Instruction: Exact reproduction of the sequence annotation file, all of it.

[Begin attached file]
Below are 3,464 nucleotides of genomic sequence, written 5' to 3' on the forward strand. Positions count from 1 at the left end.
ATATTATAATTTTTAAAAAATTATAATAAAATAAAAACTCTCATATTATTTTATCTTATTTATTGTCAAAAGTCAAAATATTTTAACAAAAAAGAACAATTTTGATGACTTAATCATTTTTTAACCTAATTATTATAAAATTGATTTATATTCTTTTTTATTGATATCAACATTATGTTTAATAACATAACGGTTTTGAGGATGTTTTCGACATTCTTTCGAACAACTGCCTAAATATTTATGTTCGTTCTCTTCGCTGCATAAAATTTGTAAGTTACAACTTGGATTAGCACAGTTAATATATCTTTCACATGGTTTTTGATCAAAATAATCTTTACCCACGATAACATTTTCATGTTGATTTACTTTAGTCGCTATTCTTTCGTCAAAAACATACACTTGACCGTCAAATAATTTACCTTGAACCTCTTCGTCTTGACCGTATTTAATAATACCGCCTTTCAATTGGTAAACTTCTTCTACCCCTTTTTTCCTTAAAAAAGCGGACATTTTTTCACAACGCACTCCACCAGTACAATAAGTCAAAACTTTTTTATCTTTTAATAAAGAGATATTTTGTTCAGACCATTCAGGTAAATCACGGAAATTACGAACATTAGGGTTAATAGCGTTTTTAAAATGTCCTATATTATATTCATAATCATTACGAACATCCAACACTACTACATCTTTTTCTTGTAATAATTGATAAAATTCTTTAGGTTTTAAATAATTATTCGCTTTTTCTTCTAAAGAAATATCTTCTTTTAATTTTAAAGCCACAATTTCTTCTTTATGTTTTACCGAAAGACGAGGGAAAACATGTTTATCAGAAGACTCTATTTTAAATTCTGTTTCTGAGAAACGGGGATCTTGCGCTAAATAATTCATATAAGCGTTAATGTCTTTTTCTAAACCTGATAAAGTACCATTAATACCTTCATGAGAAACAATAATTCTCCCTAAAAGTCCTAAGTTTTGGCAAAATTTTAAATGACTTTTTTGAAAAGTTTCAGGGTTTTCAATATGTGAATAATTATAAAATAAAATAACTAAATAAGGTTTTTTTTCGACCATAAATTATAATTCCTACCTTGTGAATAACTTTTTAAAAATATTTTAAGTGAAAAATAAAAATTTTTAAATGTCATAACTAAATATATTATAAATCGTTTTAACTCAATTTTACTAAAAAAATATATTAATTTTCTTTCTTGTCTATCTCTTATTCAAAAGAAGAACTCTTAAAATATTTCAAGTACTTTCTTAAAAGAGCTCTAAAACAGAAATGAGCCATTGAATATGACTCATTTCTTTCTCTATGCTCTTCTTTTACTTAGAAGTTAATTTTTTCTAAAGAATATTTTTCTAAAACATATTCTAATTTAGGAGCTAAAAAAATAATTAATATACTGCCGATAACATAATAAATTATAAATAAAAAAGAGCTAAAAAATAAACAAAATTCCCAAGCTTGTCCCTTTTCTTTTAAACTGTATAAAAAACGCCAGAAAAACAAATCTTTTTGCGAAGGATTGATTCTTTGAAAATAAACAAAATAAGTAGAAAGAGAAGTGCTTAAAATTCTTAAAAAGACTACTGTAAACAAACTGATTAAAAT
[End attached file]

Below are 3,464 nucleotides of genomic sequence, written 5' to 3' on the forward strand. Positions count from 1 at the left end.
ATATTATAATTTTTAAAAAATTATAATAAAATAAAAACTCTCATATTATTTTATCTTATTTATTGTCAAAAGTCAAAATATTTTAACAAAAAAGAACAATTTTGATGACTTAATCATTTTTTAACCTAATTATTATAAAATTGATTTATATTCTTTTTTATTGATATCAACATTATGTTTAATAACATAACGGTTTTGAGGATGTTTTCGACATTCTTTCGAACAACTGCCTAAATATTTATGTTCGTTCTCTTCGCTGCATAAAATTTGTAAGTTACAACTTGGATTAGCACAGTTAATATATCTTTCACATGGTTTTTGATCAAAATAATCTTTACCCACGATAACATTTTCATGTTGATTTACTTTAGTCGCTATTCTTTCGTCAAAAACATACACTTGACCGTCAAATAATTTACCTTGAACCTCTTCGTCTTGACCGTATTTAATAATACCGCCTTTCAATTGGTAAACTTCTTCTACCCCTTTTTTCCTTAAAAAAGCGGACATTTTTTCACAACGCACTCCACCAGTACAATAAGTCAAAACTTTTTTATCTTTTAATAAAGAGATATTTTGTTCAGACCATTCAGGTAAATCACGGAAATTACGAACATTAGGGTTAATAGCGTTTTTAAAATGTCCTATATTATATTCATAATCATTACGAACATCCAACACTACTACATCTTTTTCTTGTAATAATTGATAAAATTCTTTAGGTTTTAAATAATTATTCGCTTTTTCTTCTAAAGAAATATCTTCTTTTAATTTTAAAGCCACAATTTCTTCTTTATGTTTTACCGAAAGACGAGGGAAAACATGTTTATCAGAAGACTCTATTTTAAATTCTGTTTCTGAGAAACGGGGATCTTGCGCTAAATAATTCATATAAGCGTTAATGTCTTTTTCTAAACCTGATAAAGTACCATTAATACCTTCATGAGAAACAATAATTCTCCCTAAAAGTCCTAAGTTTTGGCAAAATTTTAAATGACTTTTTTGAAAAGTTTCAGGGTTTTCAATATGTGAATAATTATAAAATAAAATAACTAAATAAGGTTTTTTTTCGACCATAAATTATAATTCCTACCTTGTGAATAACTTTTTAAAAATATTTTAAGTGAAAAATAAAAATTTTTAAATGTCATAACTAAATATATTATAAATCGTTTTAACTCAATTTTACTAAAAAAATATATTAATTTTCTTTCTTGTCTATCTCTTATTCAAAAGAAGAACTCTTAAAATATTTCAAGTACTTTCTTAAAAGAGCTCTAAAACAGAAATGAGCCATTGAATATGACTCATTTCTTTCTCTATGCTCTTCTTTTACTTAGAAGTTAATTTTTTCTAAAGAATATTTTTCTAAAACATATTCTAATTTAGGAGCTAAAAAAATAATTAATATACTGCCGATAACATAATAAATTATAAATAAAAAAGAGCTAAAAAATAAACAAAATTCCCAAGCTTGTCCCTTTTCTTTTAAACTGTATAAAAAACGCCAGAAAAACAAATCTTTTTGCGAAGGATTGATTCTTTGAAAATAAACAAAATAAGTAGAAAGAGAAGTGCTTAAAATTCTTAAAAAGACTACTGTAAACAAACTGATTAAAAT